Sunday, October 25, 2020

Consequences of Cannabis Use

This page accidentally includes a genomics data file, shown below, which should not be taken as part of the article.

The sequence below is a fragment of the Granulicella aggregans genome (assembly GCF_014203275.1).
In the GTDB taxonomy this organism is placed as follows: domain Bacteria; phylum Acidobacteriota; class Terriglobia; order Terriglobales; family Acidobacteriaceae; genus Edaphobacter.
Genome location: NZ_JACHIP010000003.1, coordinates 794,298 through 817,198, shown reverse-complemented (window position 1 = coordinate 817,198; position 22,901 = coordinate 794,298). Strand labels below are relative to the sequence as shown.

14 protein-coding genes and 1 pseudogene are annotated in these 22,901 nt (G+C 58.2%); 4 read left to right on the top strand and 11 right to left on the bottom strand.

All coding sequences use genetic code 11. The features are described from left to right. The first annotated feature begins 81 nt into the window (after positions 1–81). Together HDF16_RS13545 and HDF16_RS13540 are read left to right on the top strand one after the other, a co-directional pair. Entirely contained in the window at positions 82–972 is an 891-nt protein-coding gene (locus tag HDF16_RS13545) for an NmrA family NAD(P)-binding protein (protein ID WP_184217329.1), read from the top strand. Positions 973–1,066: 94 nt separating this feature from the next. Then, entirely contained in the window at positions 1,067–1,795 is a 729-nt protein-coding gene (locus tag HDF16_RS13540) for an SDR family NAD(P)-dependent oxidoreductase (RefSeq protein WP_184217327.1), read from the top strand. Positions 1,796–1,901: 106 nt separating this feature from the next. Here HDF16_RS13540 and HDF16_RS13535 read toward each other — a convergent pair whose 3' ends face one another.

Studies show significant negative effects of smoking marijuana on physical and mental health as well as social and occupational functioning (Gazdek, 2014). Smoking marijuana is known to have hemodynamic consequences (Mittleman et al., 2001). Cannabis also has immunosuppressant and endocrine effects although the clinical significance of these is still not clear (Ashton, 2001). Cannabis smoking shows a dose-response relation with pulmonary risk in the same way that tobacco smoking does. Although problems of cannabis use can arise at any level of use, however low, cannabis use disorders and other problems are more likely to arise in long term, heavy daily users than in casual, infrequent users. (Winstock, et al., 2010).   Longitudinal association between cannabis use and mental health has been studied by the researchers. Cannabis use is a known risk factor for a range of mental health problems (van Gastel et al., 2014). Cannabis use has been associated with several adverse life outcomes including unemployment, legal problems, dependence and early school leaving (Serafini et al., 2013). Furthermore, Monshouwer and colleagues (2006) specify that cannabis use is associated with aggression and delinquency. In addition Fergusson and Boden (2008) point out that greater welfare dependence and lower relationship and life satisfaction associated with cannabis abuse.  Majority of studies have suggested a significant cognitive decline in cannabis abusers compared to non-abusers and healthy controls (Shrivastava et al., 2011; Solowij, 1988). According to Kalant (2004) Cannabis use has been linked to a number of both short- and long-term health consequences, including depression, paranoia, learning problems, memory and attention deficits. In addition Cannabis use also causes symptoms of depersonalization, fear of dying and irrational panic ideas (Khan & Akella 2009). Also cannabis use significantly increase the risk for manic symptoms (Henquet, Krabbendam & Graaf, 2006) and mania (Leweke & Koethe, 2008). Evidence indicates that cannabis use is considerably associated with both attempted and completed suicides among healthy youths (Serafini et al., 2013; Price et al., 2009).  Cannabis intoxication can occur shortly after cannabis use. The intoxication by cannabis is associated with subjective symptoms of euphoria, perceptual distortion, continuous giggling, sedation, lethargy, impaired perception of time, difficulties in the performance of complex mental processes, impaired judgment and social withdrawal (Crippa et al. 2012). Some clinicians have noticed panic attacks with cannabis intoxication. Cannabis intoxication symptoms are usually gone after a maximum of one week abstinence (Lishman, 1988).  Heavy cannabis use could lead to an ‘amotivational syndrome which has been described as personality deterioration with loss of energy and drive to work (Tennant & Groesbeck, 1972; Johns, 2001). Cannabis-induced amotivational syndrome negatively impacts on volition, self care and social performance.  Cannabis-induced psychotic disorder (CIPD) refers to psychotic symptoms that arise in the context of cannabis intoxication (Morales-Muñoz et al., 2014). Cannabis use is a risk factor for the development of incident psychotic symptoms (Arendt et al, 2005; Kuepper et al., 2011) and exacerbates psychosis (Hall et al., 2004).  Hall and team (2004) state that cannabis use can precipitate schizophrenia in vulnerable individuals. Deficits in prepulse inhibition (PPI) and cannabis abuse are consistently found in schizophrenia (Morales-Muñoz et al., 2015).  Cannabis use in adolescence leads to a two to three fold increase in relative risk for schizophrenia or schizophreniform disorder in adulthood (Arseneault et al., 2004). The abuse of cannabis by patients with psychiatric disorders such as schizophrenia and mood and anxious disorders has a negative impact both in the acute and advanced stages of these conditions (Diehl, Cordeiro &, Laranjeira, 2010).  Exposure to marijuana during a critical period of neural development may interrupt maturational processes (Jacobus et al., 2009). Adolescents appear more adversely affected by heavy use than adults (Schweinsburg, Brown & Tapert , 2008).  Chronic cannabis use may alter brain structure and function in adult and adolescent population (Batalla et al., 2013). Sami and colleagues (2015) suspect cannabis use may be associated with   dopamine signaling alterations. Fontes and team (2011) point out that cannabis use has been associated with prefrontal cortex (PFC) dysfunction.  Arseneault and colleagues (2004) were of the view that cases of psychotic disorder could be prevented by discouraging cannabis use among vulnerable youths. Consequently Moore and team (2007) emphasize that sufficient evidence to warn young people that using cannabis could increase their risk of developing a psychotic illness later in life.  According to El Marroun and team (2009) maternal cannabis use, even for a short period, may be associated with several adverse fetal growth trajectories. Cannabinoids have the ability to cross the placental barrier to the foetus and are detectable in the breast milk of mothers who use cannabis (Liebke, 2001). Current evidence indicates that cannabis use both during pregnancy and lactation, may adversely affect neurodevelopment, especially during periods of critical brain growth both in the developing fetal brain and during adolescent maturation, with impacts on neuropsychiatric, behavioural and executive functioning. (Jaques et al., 2014). Prenatal marijuana exposure is associated with adverse perinatal effects (Astley & Little, 1990). 

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